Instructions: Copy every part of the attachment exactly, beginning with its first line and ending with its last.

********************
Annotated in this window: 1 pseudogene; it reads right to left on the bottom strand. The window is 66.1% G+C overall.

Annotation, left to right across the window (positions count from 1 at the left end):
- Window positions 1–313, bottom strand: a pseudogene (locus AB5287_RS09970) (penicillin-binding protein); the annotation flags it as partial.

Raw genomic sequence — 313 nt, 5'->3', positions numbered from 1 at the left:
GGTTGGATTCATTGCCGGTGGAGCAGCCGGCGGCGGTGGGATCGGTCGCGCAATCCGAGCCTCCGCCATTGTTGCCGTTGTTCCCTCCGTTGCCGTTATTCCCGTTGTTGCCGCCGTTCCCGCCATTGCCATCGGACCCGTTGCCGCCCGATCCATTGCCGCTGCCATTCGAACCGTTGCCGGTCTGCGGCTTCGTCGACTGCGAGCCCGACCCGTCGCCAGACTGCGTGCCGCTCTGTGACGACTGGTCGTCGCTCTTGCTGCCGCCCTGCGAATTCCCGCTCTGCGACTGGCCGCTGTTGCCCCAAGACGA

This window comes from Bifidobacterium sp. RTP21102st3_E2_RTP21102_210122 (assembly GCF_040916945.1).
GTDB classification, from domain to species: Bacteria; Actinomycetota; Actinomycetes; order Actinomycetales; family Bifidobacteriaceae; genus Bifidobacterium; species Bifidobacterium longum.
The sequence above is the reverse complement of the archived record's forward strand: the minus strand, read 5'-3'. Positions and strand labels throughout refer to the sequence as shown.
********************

Annotated in this window: 1 pseudogene; it reads right to left on the bottom strand. The window is 66.1% G+C overall.

Annotation, left to right across the window (positions count from 1 at the left end):
- Window positions 1–313, bottom strand: a pseudogene (locus AB5287_RS09970) (penicillin-binding protein); the annotation flags it as partial.

Raw genomic sequence — 313 nt, 5'->3', positions numbered from 1 at the left:
GGTTGGATTCATTGCCGGTGGAGCAGCCGGCGGCGGTGGGATCGGTCGCGCAATCCGAGCCTCCGCCATTGTTGCCGTTGTTCCCTCCGTTGCCGTTATTCCCGTTGTTGCCGCCGTTCCCGCCATTGCCATCGGACCCGTTGCCGCCCGATCCATTGCCGCTGCCATTCGAACCGTTGCCGGTCTGCGGCTTCGTCGACTGCGAGCCCGACCCGTCGCCAGACTGCGTGCCGCTCTGTGACGACTGGTCGTCGCTCTTGCTGCCGCCCTGCGAATTCCCGCTCTGCGACTGGCCGCTGTTGCCCCAAGACGA

This window comes from Bifidobacterium sp. RTP21102st3_E2_RTP21102_210122 (assembly GCF_040916945.1).
GTDB classification, from domain to species: Bacteria; Actinomycetota; Actinomycetes; order Actinomycetales; family Bifidobacteriaceae; genus Bifidobacterium; species Bifidobacterium longum.
The sequence above is the reverse complement of the archived record's forward strand: the minus strand, read 5'-3'. Positions and strand labels throughout refer to the sequence as shown.